Racial and Ethnic Specific Strategies of the U.S. Law Enforcement Agencies In Fighting and Controlling Youth Gangs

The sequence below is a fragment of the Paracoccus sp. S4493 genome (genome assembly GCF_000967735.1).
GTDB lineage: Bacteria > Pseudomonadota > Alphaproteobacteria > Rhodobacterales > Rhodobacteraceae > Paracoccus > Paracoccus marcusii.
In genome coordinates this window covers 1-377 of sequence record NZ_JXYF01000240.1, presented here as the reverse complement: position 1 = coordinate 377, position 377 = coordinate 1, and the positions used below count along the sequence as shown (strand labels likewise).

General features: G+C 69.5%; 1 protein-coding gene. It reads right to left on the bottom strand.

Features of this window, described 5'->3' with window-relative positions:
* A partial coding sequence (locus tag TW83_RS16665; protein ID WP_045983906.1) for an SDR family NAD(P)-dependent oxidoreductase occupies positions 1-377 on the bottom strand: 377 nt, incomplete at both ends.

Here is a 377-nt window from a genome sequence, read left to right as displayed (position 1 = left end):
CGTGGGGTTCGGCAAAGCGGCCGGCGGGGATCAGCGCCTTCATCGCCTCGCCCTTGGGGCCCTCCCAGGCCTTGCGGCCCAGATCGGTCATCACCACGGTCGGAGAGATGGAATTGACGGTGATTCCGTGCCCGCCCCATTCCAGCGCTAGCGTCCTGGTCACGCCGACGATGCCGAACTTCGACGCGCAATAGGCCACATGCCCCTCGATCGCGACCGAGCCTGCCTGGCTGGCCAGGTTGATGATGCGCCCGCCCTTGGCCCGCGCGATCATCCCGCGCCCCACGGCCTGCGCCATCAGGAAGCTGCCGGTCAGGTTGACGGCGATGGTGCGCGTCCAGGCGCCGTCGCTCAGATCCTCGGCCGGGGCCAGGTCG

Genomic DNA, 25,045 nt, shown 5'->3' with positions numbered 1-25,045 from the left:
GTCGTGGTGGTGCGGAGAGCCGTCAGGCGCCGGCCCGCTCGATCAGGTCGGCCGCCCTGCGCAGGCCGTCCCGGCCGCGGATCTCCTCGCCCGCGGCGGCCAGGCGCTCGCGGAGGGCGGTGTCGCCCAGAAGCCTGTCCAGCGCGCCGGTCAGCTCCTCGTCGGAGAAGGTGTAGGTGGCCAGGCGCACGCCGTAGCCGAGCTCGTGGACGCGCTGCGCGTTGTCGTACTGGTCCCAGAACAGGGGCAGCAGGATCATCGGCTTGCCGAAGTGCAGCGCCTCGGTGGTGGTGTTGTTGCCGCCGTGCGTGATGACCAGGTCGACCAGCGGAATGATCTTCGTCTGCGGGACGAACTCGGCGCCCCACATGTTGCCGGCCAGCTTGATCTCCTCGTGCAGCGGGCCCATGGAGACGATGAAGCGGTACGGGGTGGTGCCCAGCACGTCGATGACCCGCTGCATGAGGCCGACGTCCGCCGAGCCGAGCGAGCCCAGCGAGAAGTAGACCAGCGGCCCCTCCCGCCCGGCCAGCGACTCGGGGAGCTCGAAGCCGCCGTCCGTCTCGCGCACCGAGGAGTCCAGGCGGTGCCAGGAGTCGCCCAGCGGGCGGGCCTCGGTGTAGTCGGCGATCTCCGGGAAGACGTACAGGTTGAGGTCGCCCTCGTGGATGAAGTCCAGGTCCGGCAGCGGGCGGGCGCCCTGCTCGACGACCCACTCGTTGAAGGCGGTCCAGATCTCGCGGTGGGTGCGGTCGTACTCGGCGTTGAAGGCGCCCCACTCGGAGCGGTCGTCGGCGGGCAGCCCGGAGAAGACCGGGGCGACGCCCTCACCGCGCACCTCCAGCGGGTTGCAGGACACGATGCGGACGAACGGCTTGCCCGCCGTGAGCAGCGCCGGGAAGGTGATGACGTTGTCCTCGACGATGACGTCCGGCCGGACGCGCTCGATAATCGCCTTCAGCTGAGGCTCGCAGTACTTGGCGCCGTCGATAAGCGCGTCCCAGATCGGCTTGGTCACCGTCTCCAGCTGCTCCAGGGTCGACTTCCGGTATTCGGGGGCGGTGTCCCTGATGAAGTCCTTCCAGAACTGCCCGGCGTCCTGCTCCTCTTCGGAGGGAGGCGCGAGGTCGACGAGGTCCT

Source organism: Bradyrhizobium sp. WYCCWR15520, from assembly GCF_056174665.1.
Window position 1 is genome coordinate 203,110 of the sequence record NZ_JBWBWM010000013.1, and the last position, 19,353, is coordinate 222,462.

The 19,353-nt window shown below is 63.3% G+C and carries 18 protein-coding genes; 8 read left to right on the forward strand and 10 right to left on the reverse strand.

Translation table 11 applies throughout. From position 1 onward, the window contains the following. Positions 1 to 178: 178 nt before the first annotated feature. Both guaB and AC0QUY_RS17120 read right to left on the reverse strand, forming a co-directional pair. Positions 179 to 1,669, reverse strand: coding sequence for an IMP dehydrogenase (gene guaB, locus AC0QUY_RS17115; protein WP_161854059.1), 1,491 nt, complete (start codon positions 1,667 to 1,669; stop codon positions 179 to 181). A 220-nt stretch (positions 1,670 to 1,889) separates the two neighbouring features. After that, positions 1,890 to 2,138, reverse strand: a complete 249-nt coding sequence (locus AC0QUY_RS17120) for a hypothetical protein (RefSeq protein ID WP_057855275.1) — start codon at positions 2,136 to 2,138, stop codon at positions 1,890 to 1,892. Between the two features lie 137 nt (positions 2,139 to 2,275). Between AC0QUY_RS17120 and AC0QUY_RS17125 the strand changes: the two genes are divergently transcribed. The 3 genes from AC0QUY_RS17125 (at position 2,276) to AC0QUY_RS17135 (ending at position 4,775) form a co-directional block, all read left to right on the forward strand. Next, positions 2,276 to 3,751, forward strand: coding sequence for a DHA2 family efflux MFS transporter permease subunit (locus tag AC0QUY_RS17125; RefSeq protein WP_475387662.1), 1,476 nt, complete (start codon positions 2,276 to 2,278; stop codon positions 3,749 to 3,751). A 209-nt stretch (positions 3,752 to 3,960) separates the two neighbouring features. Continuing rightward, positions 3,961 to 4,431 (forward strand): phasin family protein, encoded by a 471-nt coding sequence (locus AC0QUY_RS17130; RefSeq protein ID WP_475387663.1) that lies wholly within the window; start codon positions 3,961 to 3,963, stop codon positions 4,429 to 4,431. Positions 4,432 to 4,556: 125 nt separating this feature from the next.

The terms youth gang and street gang are often used interchangeably, but use of the latter label can result in the confusion of youth gangs with adult criminal organizations. A youth gang is commonly thought of as a self-formed association of peers having the following characteristics: three or more members, generally ages 12 to 24; a name and some sense of identity, generally indicated by such symbols as style of clothing, graffiti, and hand signs; some degree of permanence and organization; and an elevated level of involvement in delinquent or criminal activity (Howell & Egley 2005). The number of cities and counties experiencing youth gang problems increased substantially between the mid-1980s and mid-1990s. Based on the 2002 National Youth Gang Survey (NYGS) results, it is estimated that youth gangs were active in more than 2,300 cities with a population of 2,500 or more and in more than 550 jurisdictions served by county law enforcement agencies (qtd. from Howell & Egley 2005).
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